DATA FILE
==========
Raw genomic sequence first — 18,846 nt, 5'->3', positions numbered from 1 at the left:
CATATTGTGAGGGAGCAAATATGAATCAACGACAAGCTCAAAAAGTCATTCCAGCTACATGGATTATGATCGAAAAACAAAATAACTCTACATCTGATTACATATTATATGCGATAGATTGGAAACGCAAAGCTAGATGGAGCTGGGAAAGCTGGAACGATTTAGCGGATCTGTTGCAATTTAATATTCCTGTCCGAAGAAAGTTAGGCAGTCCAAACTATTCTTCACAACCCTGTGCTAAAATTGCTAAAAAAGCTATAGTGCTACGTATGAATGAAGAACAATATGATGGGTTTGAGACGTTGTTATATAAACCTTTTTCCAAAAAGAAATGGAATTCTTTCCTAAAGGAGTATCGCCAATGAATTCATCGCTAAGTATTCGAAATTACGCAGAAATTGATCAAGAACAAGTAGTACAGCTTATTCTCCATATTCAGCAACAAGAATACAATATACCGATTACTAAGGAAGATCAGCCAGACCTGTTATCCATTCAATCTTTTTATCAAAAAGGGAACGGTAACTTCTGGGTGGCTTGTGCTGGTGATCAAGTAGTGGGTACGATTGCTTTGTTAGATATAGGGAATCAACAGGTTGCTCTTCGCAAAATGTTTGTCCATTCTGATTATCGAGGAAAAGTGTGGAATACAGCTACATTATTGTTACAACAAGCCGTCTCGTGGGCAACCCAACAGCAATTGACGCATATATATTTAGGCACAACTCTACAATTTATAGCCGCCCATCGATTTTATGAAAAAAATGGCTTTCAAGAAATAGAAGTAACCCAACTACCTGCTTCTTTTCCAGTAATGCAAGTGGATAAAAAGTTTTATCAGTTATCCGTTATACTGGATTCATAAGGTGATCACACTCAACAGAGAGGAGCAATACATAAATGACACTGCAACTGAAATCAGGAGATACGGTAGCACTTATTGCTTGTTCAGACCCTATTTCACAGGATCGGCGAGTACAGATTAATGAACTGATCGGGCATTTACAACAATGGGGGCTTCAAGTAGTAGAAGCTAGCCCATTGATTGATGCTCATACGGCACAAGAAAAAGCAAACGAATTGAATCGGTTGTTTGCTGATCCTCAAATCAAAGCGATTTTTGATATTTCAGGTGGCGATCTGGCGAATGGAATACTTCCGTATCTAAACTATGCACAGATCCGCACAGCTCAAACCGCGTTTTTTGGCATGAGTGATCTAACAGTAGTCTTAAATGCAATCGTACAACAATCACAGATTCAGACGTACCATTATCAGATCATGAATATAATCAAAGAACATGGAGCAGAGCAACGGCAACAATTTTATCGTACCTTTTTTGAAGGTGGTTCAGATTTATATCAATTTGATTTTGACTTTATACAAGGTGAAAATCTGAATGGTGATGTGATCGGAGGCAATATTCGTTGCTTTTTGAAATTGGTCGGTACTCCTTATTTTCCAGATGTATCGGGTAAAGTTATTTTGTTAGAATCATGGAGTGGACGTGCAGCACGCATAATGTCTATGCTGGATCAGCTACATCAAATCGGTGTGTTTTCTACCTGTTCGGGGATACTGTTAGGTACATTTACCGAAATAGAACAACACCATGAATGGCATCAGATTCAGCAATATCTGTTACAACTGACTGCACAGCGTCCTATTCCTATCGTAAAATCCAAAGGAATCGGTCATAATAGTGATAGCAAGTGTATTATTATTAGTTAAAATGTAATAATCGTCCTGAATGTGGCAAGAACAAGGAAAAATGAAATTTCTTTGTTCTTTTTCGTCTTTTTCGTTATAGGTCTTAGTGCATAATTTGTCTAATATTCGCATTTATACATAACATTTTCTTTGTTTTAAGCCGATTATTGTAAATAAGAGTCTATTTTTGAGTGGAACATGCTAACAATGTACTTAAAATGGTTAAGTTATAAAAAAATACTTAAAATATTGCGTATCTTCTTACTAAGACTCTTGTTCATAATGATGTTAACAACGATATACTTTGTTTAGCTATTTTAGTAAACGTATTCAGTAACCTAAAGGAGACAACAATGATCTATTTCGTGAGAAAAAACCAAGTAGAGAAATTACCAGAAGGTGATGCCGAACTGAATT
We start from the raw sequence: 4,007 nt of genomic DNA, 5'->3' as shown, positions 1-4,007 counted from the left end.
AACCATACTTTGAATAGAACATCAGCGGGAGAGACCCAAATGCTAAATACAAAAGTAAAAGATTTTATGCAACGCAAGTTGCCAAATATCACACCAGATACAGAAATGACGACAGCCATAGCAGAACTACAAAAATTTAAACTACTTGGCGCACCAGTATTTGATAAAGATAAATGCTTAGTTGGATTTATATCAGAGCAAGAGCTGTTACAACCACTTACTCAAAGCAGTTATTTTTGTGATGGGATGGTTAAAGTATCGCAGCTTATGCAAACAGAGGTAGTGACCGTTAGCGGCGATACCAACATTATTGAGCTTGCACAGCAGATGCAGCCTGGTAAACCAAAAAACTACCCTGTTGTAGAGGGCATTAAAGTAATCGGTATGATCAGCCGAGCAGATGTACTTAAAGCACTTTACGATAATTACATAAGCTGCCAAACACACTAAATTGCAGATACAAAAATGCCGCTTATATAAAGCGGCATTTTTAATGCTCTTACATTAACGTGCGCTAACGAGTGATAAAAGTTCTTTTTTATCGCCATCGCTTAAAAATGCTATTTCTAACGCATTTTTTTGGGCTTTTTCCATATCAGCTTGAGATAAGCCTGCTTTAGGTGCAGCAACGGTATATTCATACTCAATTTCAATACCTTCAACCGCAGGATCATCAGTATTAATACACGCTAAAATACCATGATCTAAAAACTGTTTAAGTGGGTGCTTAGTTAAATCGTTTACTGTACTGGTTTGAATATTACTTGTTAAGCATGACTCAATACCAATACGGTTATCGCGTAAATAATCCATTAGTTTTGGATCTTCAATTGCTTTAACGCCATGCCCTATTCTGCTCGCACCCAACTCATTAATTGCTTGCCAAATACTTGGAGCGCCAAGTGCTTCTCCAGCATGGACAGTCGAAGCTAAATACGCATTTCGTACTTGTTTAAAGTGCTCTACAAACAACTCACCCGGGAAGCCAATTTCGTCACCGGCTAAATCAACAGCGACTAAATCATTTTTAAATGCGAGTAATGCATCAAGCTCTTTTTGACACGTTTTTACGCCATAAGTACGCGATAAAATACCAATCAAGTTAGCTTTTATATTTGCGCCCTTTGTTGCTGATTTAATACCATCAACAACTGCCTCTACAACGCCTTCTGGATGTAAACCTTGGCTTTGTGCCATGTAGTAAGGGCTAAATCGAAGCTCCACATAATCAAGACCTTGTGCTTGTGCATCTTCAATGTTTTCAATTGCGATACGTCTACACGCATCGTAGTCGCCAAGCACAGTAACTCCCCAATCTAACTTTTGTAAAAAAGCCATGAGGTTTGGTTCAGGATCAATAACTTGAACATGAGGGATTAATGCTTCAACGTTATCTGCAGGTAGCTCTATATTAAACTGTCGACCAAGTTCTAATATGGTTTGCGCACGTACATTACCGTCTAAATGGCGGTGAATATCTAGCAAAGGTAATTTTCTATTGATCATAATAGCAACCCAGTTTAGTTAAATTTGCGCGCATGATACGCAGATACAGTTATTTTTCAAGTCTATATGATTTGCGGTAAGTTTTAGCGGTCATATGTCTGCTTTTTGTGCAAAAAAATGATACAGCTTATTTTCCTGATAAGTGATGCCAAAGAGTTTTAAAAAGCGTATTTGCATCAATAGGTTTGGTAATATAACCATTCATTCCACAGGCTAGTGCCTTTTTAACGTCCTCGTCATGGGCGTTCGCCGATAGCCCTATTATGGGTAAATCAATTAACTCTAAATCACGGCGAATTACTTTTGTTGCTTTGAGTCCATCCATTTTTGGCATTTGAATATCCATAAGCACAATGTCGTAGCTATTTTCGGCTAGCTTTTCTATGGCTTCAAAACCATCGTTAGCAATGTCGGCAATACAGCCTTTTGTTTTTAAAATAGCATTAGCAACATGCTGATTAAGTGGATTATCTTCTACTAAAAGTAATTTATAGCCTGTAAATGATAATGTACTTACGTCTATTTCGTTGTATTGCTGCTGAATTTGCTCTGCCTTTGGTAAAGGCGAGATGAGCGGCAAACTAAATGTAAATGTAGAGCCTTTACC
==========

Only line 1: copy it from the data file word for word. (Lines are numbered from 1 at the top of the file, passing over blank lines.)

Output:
Raw genomic sequence first — 18,846 nt, 5'->3', positions numbered from 1 at the left: